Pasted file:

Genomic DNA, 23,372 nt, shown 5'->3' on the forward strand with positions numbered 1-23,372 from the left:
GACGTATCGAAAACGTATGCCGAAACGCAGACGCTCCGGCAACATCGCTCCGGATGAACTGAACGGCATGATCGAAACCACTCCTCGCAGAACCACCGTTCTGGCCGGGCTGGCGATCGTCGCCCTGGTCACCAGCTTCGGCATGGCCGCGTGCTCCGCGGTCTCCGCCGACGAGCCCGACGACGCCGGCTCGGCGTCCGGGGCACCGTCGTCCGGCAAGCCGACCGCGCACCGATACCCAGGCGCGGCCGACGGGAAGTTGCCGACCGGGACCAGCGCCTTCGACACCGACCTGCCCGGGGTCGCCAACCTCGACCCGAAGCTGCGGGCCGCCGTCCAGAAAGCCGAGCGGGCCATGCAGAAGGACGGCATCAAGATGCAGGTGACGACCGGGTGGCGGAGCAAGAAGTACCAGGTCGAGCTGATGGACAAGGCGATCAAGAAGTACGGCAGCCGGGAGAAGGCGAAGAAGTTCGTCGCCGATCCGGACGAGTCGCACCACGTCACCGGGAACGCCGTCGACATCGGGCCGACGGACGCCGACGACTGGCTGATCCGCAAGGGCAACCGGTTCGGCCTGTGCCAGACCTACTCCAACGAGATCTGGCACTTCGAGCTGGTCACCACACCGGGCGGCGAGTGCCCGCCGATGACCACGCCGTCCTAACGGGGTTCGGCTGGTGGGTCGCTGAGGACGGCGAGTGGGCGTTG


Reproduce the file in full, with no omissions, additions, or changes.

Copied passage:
Genomic DNA, 23,372 nt, shown 5'->3' on the forward strand with positions numbered 1-23,372 from the left:
GACGTATCGAAAACGTATGCCGAAACGCAGACGCTCCGGCAACATCGCTCCGGATGAACTGAACGGCATGATCGAAACCACTCCTCGCAGAACCACCGTTCTGGCCGGGCTGGCGATCGTCGCCCTGGTCACCAGCTTCGGCATGGCCGCGTGCTCCGCGGTCTCCGCCGACGAGCCCGACGACGCCGGCTCGGCGTCCGGGGCACCGTCGTCCGGCAAGCCGACCGCGCACCGATACCCAGGCGCGGCCGACGGGAAGTTGCCGACCGGGACCAGCGCCTTCGACACCGACCTGCCCGGGGTCGCCAACCTCGACCCGAAGCTGCGGGCCGCCGTCCAGAAAGCCGAGCGGGCCATGCAGAAGGACGGCATCAAGATGCAGGTGACGACCGGGTGGCGGAGCAAGAAGTACCAGGTCGAGCTGATGGACAAGGCGATCAAGAAGTACGGCAGCCGGGAGAAGGCGAAGAAGTTCGTCGCCGATCCGGACGAGTCGCACCACGTCACCGGGAACGCCGTCGACATCGGGCCGACGGACGCCGACGACTGGCTGATCCGCAAGGGCAACCGGTTCGGCCTGTGCCAGACCTACTCCAACGAGATCTGGCACTTCGAGCTGGTCACCACACCGGGCGGCGAGTGCCCGCCGATGACCACGCCGTCCTAACGGGGTTCGGCTGGTGGGTCGCTGAGGACGGCGAGTGGGCGTTG